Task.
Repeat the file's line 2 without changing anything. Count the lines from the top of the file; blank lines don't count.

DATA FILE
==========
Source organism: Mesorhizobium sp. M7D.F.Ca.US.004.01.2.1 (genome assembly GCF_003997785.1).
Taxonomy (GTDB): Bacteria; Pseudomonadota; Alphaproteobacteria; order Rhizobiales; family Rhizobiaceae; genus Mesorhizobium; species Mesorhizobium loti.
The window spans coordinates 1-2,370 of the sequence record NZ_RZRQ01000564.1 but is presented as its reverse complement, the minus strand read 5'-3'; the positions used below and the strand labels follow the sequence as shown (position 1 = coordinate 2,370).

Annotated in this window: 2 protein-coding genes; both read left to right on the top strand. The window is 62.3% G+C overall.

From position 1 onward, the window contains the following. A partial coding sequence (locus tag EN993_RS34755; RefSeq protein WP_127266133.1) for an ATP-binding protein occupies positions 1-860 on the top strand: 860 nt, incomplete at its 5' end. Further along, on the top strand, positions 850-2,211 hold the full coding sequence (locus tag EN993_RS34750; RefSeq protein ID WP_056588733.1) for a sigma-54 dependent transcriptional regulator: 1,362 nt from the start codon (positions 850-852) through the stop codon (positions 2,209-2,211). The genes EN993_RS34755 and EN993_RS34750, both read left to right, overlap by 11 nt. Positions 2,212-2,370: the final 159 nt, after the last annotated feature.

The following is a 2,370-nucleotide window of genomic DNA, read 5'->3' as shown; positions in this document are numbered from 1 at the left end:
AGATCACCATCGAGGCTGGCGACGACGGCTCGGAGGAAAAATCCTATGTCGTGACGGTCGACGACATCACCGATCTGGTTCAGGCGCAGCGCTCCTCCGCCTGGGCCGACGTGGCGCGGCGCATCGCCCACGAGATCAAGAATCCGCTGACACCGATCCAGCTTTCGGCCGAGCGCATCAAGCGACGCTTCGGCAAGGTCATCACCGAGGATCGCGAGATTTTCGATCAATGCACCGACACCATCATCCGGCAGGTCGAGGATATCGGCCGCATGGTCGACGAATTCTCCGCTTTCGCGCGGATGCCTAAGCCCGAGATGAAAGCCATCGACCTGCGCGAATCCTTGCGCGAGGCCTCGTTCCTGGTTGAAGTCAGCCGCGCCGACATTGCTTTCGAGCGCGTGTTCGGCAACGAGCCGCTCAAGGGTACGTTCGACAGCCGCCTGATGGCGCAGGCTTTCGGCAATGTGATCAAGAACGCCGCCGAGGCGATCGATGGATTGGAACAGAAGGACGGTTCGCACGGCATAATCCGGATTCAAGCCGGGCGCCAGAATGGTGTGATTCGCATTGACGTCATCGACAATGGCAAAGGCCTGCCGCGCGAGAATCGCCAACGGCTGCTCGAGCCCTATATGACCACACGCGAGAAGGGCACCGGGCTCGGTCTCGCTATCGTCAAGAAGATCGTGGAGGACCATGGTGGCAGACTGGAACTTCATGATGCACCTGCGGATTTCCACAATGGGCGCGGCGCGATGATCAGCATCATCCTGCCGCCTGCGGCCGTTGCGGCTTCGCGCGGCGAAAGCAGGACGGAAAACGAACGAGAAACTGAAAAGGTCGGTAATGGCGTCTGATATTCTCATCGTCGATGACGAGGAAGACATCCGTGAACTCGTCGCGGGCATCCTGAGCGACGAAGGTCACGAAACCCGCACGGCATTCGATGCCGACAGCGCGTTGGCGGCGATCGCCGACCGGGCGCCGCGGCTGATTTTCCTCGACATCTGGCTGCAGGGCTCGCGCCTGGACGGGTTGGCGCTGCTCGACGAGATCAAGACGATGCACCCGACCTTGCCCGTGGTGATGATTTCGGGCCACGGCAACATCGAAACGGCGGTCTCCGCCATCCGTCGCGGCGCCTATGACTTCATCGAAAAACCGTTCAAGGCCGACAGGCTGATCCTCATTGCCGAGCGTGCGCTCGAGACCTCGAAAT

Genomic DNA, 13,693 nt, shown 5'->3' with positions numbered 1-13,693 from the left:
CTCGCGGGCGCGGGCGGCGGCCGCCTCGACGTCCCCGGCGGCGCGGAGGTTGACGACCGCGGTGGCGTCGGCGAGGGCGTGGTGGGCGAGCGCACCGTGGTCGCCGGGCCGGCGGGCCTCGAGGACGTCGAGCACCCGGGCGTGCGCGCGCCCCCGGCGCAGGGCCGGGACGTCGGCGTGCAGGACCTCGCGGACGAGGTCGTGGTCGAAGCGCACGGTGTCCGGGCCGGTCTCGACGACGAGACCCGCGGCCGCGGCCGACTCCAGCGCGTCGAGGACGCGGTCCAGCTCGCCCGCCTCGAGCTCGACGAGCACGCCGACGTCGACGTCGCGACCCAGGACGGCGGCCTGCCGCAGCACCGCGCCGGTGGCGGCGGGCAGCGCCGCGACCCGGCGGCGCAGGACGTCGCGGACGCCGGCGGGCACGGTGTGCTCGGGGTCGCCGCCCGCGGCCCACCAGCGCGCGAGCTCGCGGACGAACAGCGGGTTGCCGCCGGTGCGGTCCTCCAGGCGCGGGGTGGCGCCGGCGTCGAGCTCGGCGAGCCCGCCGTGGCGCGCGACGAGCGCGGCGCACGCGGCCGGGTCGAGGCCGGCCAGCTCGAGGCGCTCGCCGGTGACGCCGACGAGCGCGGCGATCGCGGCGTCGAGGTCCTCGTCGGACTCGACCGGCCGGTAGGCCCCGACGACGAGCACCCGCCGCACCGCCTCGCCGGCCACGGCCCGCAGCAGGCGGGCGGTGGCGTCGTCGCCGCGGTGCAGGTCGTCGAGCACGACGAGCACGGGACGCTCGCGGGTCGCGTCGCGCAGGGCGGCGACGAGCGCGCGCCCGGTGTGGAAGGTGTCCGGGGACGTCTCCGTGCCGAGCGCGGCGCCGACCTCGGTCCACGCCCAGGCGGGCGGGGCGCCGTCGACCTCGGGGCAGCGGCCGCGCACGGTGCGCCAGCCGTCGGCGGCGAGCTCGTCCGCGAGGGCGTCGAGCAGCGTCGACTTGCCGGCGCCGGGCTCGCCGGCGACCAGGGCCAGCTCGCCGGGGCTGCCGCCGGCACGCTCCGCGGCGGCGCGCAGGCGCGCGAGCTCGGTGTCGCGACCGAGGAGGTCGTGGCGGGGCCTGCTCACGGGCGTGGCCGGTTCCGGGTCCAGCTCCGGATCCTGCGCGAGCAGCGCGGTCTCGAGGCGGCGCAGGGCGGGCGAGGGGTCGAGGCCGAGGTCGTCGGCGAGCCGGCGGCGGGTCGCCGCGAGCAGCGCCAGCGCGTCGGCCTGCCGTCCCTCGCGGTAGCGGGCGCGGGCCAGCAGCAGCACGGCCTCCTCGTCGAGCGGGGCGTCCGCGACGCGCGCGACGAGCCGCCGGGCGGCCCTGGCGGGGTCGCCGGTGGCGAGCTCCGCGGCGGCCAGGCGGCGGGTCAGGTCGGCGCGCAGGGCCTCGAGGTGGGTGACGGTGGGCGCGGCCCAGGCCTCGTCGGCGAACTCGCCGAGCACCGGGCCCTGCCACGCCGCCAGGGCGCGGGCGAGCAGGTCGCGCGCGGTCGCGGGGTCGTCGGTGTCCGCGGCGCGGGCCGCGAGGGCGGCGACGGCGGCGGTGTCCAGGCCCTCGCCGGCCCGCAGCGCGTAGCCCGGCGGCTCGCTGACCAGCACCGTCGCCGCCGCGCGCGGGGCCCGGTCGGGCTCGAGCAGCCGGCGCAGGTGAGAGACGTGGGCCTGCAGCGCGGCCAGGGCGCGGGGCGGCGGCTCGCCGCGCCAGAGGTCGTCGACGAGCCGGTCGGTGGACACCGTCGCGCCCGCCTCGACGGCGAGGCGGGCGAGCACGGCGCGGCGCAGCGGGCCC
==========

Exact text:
Taxonomy (GTDB): Bacteria; Pseudomonadota; Alphaproteobacteria; order Rhizobiales; family Rhizobiaceae; genus Mesorhizobium; species Mesorhizobium loti.